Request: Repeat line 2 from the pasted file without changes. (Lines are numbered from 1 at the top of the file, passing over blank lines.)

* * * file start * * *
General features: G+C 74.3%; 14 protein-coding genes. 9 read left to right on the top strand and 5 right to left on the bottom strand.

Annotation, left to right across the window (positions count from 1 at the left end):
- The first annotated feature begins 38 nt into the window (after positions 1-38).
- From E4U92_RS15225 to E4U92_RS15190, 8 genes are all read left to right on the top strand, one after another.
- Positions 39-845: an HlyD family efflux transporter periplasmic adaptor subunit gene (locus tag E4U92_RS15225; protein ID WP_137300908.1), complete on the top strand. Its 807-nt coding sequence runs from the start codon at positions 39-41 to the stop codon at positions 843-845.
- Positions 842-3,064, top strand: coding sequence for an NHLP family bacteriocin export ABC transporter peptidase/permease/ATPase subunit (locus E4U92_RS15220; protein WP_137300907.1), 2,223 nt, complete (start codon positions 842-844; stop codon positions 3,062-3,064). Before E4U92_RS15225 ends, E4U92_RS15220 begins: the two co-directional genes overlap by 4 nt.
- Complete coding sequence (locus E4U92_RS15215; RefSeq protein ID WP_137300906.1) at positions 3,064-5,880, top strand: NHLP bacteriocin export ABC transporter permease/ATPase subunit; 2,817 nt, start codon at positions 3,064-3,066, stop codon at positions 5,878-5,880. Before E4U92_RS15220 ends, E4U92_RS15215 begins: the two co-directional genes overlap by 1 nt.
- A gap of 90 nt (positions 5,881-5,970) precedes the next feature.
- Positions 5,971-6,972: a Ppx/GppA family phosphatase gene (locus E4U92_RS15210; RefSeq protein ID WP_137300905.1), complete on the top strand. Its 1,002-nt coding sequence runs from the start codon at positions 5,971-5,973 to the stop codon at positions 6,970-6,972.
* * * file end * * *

Annotation, left to right across the window (positions count from 1 at the left end):